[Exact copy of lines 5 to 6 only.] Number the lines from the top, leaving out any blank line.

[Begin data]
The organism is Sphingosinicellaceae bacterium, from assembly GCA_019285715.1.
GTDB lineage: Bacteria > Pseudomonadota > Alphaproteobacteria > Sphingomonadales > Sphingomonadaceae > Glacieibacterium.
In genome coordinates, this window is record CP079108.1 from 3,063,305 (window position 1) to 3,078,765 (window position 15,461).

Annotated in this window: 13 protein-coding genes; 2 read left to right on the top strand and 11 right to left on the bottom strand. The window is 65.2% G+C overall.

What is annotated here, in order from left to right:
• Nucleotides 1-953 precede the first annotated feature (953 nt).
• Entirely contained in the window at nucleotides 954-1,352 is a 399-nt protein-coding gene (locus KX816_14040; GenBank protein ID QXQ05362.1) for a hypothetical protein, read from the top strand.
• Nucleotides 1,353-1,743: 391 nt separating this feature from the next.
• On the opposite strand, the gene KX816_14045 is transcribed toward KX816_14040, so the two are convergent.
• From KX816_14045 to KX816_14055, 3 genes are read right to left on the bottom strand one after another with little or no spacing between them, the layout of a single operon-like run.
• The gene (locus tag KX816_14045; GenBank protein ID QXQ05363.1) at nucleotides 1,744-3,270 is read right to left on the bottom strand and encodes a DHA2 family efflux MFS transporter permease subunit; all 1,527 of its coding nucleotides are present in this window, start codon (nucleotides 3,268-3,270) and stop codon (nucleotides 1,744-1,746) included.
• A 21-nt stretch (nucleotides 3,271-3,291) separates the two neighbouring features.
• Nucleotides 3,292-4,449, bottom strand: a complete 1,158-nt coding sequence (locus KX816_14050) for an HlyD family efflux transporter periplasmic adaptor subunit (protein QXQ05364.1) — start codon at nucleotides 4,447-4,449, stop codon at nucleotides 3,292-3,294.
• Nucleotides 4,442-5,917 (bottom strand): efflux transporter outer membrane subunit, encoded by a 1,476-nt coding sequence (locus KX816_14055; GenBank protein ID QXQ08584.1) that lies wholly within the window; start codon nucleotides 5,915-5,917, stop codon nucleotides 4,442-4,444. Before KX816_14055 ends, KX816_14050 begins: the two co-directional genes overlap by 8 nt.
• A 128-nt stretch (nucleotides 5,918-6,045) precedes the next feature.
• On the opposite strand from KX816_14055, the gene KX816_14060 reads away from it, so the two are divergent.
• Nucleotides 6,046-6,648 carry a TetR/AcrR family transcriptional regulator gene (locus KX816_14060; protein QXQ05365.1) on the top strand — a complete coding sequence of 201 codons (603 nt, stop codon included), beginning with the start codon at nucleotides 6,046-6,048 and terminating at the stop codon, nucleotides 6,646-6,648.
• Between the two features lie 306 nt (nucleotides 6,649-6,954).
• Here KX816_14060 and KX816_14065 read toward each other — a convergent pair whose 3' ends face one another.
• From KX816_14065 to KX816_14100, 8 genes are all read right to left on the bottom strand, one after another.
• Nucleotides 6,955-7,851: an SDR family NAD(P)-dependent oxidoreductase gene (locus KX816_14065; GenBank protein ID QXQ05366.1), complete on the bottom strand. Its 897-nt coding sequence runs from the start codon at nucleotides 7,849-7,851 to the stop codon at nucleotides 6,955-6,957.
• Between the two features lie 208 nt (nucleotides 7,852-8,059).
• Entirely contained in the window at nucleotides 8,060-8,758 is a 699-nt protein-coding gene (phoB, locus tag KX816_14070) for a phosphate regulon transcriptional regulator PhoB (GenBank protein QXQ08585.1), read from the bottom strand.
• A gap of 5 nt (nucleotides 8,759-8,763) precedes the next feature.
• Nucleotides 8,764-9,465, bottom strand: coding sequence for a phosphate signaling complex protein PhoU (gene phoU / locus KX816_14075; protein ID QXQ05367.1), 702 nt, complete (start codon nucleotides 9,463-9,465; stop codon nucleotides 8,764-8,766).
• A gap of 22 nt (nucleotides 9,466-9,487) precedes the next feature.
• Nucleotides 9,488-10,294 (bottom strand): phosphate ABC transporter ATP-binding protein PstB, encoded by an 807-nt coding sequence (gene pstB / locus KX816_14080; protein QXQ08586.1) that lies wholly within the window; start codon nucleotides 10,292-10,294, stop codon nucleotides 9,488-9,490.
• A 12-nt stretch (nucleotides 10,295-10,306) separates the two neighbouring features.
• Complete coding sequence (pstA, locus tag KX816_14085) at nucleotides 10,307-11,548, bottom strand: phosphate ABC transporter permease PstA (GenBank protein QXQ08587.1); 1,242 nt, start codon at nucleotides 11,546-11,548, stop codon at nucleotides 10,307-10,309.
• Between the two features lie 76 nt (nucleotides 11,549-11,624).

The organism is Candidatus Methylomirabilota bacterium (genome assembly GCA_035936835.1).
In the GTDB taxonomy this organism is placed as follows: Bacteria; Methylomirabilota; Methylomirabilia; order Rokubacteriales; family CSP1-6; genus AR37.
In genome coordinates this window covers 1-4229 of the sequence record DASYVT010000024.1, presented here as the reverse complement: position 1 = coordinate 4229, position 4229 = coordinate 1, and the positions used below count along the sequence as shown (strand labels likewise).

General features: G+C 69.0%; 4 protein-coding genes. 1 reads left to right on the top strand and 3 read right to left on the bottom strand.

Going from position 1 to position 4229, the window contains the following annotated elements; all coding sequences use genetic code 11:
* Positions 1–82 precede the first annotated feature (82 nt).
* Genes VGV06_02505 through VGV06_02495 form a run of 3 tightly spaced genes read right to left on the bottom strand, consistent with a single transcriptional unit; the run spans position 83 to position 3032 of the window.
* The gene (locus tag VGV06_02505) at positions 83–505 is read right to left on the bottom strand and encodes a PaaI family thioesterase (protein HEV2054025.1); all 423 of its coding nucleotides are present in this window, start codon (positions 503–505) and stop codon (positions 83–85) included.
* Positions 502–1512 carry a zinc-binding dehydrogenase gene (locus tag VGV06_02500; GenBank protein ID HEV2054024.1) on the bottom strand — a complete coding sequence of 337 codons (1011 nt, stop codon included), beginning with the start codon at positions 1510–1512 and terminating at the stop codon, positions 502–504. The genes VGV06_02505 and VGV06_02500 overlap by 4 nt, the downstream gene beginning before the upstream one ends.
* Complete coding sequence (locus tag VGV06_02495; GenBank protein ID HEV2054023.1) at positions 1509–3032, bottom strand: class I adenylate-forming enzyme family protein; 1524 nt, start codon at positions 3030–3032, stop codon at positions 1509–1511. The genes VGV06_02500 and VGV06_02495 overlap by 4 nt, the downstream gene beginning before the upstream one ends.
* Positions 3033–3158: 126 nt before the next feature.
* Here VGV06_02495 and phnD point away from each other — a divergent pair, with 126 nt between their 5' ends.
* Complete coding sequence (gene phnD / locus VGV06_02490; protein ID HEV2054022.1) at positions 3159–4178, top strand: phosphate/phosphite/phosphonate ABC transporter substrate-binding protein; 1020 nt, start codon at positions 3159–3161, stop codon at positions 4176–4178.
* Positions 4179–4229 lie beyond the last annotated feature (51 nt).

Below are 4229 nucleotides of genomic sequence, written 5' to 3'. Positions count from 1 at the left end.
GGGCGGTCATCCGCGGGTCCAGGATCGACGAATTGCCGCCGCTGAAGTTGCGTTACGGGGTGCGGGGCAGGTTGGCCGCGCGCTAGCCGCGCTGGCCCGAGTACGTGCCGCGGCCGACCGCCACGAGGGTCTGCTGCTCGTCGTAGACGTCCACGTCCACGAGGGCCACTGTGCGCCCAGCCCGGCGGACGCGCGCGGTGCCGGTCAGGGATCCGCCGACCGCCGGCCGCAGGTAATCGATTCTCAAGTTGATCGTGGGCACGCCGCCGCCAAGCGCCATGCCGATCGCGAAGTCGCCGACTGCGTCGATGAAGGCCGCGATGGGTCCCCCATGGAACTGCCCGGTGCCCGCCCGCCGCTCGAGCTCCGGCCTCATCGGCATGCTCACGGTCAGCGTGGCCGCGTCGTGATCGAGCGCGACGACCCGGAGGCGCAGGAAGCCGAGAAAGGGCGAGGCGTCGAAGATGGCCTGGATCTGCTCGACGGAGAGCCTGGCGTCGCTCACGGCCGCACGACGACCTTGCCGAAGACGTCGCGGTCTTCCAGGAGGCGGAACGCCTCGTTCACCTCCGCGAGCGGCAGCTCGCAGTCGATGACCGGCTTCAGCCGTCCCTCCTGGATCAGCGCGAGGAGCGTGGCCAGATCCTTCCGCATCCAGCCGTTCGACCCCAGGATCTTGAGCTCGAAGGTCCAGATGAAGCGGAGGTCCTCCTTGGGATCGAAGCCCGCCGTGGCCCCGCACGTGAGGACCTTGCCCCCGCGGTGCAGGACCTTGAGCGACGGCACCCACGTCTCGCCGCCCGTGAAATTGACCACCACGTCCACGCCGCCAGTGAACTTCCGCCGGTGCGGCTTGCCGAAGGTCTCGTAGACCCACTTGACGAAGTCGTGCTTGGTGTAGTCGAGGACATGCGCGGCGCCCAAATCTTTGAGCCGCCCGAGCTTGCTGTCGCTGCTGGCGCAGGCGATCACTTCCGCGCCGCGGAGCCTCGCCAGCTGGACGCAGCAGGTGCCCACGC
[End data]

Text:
What is annotated here, in order from left to right:
• Nucleotides 1-953 precede the first annotated feature (953 nt).